Now that email has become a standard tool for customer communications it becomes more essential than ever to make yours stand out from the same old stuff. One of the key ways to make email communications more memorable is to make them more enjoyable to read. Sounds a bit basic, doesn't it? But I wonder if sometimes we get so bogged down with making sure we've got enough calls to action, or avoiding spam filters and so forth, that we forget this simple fact.
Email newsletters need personality, the 'X-factor' that makes them compulsive reading and gets them forwarded. And for it to seem genuine, the tone of voice needs to be consistent across all email communications with the customer. It may be the personality of the brand, of your organisation, of yourself, of the editor or even of a fictional editor.
It's said that people buy from people, not from companies. Unfortunately, too many email newsletters seem to be computer-generated: consisting purely of press release copy, cut-and-paste news headlines or content resembling an internal memo or instruction manual.
It doesn't have to be this way, but getting it right is tricky. Here are a few examples of what can happen:
Being informal vs being over-familiar
WOW!! Can u believe its nearly 2007??
By all means inject some fun into your writing - after all, email is closer to a spoken conversation than to a written letter. But an overly jokey or informal style needs careful handling. It can backfire, especially if it looks like you're trying too hard. There's nothing worse than feeling talked-down-to.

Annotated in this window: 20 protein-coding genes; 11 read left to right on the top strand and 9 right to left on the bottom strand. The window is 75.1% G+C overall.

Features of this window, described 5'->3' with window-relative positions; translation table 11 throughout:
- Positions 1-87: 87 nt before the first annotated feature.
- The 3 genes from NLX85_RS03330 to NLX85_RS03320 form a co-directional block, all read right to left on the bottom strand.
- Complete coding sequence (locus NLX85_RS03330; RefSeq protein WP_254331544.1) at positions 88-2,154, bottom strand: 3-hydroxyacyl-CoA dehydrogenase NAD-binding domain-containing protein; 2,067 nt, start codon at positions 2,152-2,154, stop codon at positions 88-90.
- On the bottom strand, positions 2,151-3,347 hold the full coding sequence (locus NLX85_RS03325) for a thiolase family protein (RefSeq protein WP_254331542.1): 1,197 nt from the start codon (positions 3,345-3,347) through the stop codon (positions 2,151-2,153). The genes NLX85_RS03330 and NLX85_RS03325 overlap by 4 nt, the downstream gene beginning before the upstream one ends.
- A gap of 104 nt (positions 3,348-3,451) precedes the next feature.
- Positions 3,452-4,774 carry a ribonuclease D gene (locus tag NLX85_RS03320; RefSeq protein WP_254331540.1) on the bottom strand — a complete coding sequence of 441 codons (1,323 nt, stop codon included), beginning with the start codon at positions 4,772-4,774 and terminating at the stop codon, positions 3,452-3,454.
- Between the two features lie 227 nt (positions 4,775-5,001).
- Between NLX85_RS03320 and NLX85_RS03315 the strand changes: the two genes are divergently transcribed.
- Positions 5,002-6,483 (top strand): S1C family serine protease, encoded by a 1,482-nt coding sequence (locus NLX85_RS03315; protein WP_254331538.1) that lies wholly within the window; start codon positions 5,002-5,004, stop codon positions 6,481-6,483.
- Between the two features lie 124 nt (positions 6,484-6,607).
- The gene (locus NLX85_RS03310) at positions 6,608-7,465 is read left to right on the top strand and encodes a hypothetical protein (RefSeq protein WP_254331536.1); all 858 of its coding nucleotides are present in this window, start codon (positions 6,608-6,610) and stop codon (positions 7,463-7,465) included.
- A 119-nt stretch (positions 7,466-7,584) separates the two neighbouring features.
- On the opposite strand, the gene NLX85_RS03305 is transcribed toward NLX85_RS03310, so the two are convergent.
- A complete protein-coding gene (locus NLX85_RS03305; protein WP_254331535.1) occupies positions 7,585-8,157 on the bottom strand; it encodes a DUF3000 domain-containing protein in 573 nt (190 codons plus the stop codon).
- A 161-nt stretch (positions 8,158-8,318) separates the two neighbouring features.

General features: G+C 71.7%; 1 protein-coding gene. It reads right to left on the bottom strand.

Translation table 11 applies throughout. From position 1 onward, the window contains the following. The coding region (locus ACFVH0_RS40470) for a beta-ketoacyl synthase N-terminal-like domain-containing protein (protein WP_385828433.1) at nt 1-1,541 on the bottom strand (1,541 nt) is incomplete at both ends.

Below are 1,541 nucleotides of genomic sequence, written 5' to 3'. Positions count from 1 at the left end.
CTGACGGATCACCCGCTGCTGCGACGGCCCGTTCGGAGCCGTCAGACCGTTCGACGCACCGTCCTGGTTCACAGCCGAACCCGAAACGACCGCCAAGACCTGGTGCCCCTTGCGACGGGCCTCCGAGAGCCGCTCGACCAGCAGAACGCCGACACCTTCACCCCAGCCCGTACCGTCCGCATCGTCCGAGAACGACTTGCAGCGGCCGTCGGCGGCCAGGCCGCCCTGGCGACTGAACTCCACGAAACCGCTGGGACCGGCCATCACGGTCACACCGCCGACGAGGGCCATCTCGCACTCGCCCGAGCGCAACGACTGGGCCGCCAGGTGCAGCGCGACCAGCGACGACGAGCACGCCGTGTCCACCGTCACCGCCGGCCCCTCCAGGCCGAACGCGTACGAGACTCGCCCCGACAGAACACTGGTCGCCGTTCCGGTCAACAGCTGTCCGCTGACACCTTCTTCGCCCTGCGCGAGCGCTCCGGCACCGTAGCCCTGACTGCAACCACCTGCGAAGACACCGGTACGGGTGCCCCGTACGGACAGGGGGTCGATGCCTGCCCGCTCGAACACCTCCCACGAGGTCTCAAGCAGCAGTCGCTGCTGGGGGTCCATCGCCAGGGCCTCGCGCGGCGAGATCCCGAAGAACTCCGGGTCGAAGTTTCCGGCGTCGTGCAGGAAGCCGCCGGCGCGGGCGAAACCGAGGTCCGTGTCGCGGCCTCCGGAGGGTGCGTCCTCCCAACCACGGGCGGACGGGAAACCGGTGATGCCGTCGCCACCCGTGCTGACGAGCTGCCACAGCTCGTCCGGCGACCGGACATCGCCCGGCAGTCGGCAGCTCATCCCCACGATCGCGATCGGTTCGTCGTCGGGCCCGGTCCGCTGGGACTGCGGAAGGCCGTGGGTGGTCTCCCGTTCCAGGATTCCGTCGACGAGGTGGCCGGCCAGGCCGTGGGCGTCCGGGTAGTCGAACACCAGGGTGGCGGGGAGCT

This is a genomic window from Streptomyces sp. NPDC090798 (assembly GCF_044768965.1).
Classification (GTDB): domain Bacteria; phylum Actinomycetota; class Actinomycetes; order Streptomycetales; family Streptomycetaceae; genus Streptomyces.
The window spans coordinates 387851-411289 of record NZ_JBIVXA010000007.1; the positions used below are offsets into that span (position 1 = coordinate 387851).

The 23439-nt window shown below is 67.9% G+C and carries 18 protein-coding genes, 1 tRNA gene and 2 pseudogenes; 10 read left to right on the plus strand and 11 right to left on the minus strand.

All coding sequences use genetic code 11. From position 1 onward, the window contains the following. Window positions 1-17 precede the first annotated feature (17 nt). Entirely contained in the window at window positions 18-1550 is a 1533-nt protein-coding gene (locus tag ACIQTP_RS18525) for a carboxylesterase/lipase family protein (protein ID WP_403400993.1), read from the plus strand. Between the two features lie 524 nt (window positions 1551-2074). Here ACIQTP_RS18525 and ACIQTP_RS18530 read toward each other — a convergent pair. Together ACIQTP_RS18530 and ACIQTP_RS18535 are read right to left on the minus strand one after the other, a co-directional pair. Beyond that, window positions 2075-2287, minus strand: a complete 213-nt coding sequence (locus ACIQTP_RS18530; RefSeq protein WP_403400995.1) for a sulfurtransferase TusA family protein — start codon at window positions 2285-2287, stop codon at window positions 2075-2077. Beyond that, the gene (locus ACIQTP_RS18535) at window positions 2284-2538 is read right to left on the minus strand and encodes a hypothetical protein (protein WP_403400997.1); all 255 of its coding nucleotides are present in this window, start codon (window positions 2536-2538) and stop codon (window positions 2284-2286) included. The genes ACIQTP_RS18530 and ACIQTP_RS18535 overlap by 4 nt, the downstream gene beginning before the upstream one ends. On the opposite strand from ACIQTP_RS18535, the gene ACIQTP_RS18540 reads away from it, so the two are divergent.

Being polite vs being overly formal
Further to the last email requesting confirmation of your details on our company directory, our records show that you have not yet done so.
OK, this is a system email, not a newsletter, but the principle is the same. Read your copy out loud. How does it sound? An overly formal style can come across as pompous or even rude. The golden rule is, if you wouldn't say it, don't write it in an email.
Talking to the masses
Once again, we look forward to seeing as many of you as possible at the annual British Birdwatching Fair ....
Email is not a broadcast medium, it is read by one person at a time. Address the individual reader, not an audience, if you want to connect with him or her. In a way it's similar to giving a presentation: make eye contact with individuals and they will feel included, look over the top of their heads and they'll turn off.
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We know it's good to be concise - bullets win over long paragraphs any day. But accurate spelling, punctuation and sentence structure aren't just niceties - get it wrong and and readers stumble. Chances are they won't bother to re-read if they didn't understand it the first time.
Coming up in part 2 - copy makeovers and emails with the X-factor.